If you are good with money then salute you. You’re probably setting aside a portion of every paycheque, staying on a budget, and rarely giving in to the siren calls of fine coffee shops. But the rest of us? We have all kinds of bad habits that can lead to financial problems. We struggle with budgets, don’t put anything aside to save, and almost always going to cafes to spend money we don’t have.
Even though it’s nothing to be ashamed of, bad financial habits can cause a lot of stress. That’s why it’s a good idea to notice where you could go wrong and then change your ways. âThe sooner you get into good financial habits, the better,â says Jennifer Barrett, education manager at Acorns and editor-in-chief of Grow. “When you’re starting out, it’s less about how much you save or invest … than it is about making a habit of contributing to your savings on a regular basis. Developing the habit is key.”
Once you understand how to save money and what habits can lead to financial problems, the sooner you roll in the dough. (Or at least don’t get totally broke at the end of each month.) If that sounds like a goal worth reaching, read on to discover some habits that could hurt your finances.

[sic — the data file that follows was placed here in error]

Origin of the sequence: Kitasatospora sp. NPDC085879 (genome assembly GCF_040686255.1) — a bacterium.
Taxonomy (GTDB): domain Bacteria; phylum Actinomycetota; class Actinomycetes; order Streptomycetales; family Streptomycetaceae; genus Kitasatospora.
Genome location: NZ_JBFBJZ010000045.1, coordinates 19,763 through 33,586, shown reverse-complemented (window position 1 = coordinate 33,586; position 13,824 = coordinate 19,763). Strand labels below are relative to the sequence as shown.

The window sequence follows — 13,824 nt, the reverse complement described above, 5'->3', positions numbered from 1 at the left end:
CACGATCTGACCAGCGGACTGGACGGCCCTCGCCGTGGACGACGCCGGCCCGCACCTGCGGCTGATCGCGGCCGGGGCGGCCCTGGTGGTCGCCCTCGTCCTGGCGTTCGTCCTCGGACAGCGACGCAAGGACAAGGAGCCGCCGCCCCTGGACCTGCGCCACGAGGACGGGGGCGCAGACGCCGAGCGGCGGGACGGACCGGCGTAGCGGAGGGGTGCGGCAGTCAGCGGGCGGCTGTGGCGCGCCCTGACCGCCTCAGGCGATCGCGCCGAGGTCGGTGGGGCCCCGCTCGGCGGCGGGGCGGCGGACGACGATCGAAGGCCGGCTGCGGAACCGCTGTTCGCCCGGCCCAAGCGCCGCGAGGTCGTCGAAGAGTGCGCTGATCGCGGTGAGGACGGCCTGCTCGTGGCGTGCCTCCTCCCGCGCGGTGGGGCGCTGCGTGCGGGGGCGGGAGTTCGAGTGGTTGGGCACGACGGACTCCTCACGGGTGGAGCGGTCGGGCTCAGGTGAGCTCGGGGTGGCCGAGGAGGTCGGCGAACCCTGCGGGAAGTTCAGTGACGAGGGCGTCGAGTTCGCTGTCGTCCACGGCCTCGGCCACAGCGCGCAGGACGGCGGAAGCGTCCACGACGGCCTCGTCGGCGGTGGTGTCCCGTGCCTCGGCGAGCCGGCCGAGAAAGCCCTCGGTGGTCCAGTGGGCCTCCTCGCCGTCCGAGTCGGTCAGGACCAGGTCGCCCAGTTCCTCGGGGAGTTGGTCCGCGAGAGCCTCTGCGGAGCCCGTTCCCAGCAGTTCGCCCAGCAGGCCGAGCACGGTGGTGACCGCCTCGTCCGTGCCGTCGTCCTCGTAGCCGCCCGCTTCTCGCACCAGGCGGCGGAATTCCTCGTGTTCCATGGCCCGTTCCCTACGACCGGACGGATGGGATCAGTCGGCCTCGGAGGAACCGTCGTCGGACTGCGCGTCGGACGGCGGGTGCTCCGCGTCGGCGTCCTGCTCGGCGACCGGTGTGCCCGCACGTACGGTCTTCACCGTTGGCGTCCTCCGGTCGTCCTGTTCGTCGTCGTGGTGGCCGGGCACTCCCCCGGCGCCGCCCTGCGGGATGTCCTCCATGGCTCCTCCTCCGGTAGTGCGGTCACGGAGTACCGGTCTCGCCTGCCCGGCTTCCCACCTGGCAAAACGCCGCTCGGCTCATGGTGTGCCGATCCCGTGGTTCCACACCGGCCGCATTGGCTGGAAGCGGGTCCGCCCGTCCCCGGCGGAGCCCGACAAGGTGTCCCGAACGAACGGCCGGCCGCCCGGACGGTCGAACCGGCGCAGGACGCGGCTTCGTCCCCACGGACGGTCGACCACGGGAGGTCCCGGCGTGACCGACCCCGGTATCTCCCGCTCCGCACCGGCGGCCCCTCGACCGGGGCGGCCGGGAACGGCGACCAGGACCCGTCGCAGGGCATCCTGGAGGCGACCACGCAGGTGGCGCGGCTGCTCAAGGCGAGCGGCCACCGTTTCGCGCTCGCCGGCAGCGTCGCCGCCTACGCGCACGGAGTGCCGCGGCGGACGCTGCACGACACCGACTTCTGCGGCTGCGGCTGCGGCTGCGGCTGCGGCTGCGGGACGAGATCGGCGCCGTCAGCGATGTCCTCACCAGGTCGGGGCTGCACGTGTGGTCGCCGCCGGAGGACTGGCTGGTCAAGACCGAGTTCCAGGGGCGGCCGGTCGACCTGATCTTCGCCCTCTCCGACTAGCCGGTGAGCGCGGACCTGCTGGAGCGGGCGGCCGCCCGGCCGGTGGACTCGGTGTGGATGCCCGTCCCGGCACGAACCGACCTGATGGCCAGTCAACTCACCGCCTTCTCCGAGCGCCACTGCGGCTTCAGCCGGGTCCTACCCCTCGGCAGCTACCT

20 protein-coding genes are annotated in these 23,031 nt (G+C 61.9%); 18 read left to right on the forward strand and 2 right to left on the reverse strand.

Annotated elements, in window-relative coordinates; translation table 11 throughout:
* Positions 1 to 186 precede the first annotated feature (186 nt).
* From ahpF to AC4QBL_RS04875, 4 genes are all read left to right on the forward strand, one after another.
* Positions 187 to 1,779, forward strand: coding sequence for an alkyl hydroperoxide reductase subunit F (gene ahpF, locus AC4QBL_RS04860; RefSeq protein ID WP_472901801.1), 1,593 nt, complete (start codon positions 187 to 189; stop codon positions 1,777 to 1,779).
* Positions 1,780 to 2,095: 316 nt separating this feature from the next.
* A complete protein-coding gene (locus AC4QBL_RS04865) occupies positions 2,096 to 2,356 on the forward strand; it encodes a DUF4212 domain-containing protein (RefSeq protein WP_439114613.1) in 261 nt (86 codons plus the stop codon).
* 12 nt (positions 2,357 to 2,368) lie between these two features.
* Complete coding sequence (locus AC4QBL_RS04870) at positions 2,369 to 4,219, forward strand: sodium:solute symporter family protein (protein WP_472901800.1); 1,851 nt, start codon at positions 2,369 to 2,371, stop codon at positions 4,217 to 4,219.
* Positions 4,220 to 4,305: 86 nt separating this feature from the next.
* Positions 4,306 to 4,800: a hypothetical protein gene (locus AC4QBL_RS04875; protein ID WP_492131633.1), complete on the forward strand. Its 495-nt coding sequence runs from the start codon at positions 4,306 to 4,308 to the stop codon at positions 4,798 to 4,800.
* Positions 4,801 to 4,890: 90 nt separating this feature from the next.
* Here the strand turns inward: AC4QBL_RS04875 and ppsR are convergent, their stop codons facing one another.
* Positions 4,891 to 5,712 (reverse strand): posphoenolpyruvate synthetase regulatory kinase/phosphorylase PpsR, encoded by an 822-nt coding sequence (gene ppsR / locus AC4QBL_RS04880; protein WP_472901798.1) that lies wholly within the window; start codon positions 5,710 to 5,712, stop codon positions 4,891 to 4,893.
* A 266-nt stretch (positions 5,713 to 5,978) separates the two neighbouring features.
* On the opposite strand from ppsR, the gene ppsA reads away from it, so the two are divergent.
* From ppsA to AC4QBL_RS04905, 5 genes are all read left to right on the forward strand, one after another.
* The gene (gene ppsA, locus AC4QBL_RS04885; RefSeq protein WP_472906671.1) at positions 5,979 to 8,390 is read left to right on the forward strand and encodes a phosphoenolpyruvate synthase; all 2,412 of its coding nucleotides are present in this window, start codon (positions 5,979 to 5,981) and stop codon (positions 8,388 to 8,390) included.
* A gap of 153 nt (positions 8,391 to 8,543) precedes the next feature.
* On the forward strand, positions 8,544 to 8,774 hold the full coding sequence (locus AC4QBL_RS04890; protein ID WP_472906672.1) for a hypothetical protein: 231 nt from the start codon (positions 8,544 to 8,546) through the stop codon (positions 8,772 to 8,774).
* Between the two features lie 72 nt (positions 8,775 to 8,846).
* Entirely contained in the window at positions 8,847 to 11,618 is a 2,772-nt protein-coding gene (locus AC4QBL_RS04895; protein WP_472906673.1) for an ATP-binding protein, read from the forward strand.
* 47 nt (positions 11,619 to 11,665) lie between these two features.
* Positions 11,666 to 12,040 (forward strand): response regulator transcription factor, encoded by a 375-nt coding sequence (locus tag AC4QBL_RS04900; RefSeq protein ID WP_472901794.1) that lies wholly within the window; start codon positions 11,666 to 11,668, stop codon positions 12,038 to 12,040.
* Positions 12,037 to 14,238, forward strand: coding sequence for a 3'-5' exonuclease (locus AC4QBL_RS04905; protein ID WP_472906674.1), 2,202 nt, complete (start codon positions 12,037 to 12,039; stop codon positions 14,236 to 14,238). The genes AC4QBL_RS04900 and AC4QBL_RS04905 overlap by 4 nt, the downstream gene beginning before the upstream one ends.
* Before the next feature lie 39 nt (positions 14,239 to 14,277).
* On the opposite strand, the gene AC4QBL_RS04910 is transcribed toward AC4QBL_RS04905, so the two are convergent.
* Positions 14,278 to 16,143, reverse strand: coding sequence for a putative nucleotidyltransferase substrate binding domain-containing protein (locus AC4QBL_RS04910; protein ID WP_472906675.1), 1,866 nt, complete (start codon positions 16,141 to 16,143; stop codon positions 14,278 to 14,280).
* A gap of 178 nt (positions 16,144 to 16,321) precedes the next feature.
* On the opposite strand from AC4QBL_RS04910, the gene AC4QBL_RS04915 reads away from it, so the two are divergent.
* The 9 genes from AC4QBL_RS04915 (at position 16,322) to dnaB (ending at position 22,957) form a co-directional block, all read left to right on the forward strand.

1. Buy things without thinking
Have you already arrived at the end of the month and wondering where all your money has gone? This frightening moment is due to mindless spending, a habit that you can totally stop. âReckless spending is one of the biggest barriers to financial success,â says Barrett. So budget or start making lists. “Once you know where your money is going and where you want it to go, you will naturally start to make smarter choices about how you spend your money each day.”
2. Pay for that gym membership you are not using
If you use and love your gym membership then keep it by all means. But if not, it might be time to cancel for the sake of your finances. âSeventy percent of gym members never go, and the 30 percent who attend only twice a week,â Janis Isaman, nutrition coach and owner of My Body Couture, told Bustle . If this is you, it may be best to work out at home or buy a daily pass instead.
3. Buy things because they’re on sale
While it may not seem important to land something in a sale, buying things you don’t need can quickly get you in trouble. “These are … everyday habits that we may not think about a lot but add up over time,” says Jennifer McDermott, consumer advocate for personal finance comparison website Finder.com. The next time you’re tempted to make a sale, take a break and think about your financial future.
4. Do not get this refund
If you buy a pair of shoes and they don’t fit, do you A) take them back and get a refund, or B) leave them to rot in your car for eternity? If you answered B, it might be time to change your ways. Not getting your money back is a major waste of money, McDermott tells me, as well as a bad habit to develop.
5. Lend money to friends